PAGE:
Cutaneous Nodule Revealing Aspergillosis in an Immunocompete
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The primary cutaneous localization of Aspergillosis on immunocompetent patients is exceptional and poorly characterized. Cutaneous Aspergillosis produces several types of lesions and can take various forms; therefore, the clinical aspect is not specific. The semiological similarity of these lesions with those of a hemangioma could lead to a diagnostic wandering and a delay in the therapeutic management, so the diagnosis is based on histopathological examination.

A 58-year-old housewife with unremarkable clinical history was presented for a chronic lesion evolving for 9 months after a leg trauma. On clinical examination, it was a well, circumscribed nodular lesion with hard consistency localized in her right leg. This lesion was isolated without any other associated signs. With such a clinical presentation, clinicians suggested the diagnosis of hemangioma. The patient underwent surgical excision of her lesion.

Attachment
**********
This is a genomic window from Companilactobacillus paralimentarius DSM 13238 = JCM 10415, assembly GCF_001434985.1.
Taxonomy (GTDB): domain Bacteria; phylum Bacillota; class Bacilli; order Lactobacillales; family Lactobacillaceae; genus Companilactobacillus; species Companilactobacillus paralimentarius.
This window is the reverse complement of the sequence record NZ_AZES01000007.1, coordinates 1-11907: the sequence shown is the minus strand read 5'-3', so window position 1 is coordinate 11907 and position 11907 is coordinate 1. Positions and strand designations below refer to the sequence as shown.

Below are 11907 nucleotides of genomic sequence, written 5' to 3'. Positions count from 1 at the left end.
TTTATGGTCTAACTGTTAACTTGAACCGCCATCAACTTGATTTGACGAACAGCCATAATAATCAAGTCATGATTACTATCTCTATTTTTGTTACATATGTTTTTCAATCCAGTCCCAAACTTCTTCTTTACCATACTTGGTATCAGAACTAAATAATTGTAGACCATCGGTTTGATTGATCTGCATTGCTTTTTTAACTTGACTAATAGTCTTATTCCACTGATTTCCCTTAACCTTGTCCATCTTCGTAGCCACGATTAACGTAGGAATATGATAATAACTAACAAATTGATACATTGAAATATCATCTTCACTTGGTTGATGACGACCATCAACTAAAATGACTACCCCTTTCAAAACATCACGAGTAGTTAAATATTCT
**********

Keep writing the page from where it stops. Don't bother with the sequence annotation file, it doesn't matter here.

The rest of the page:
Histological examination of the resected cutaneous specimen showed a regular epidermidis with normal squamous epithelium, in the dermis, there were numerous hyphae with right-angle branching. These branching hyphae stained positive for PAS staining. These features were consistent with the diagnosis of cutaneous Aspergillosis. Additional clinical investigations did not find any other locations of the disease, thus excluding hematogenous dissemination that could result in secondary skin lesions. These investigations also ruled out any immunocompromised status in patients. The patient was completely cured by systemic voriconazole prescription, with no signs of the disease.

Primary Cutaneous Aspergillosis is extremely rare in immunocompetent patients. It has often misleading clinical presentations. Chronic isolated skin lesions in immunocompetent patients should raise the possibility of Cutaneous Aspergillosis. The correct diagnosis relies on the histopathological or microbiological analysis of the lesion.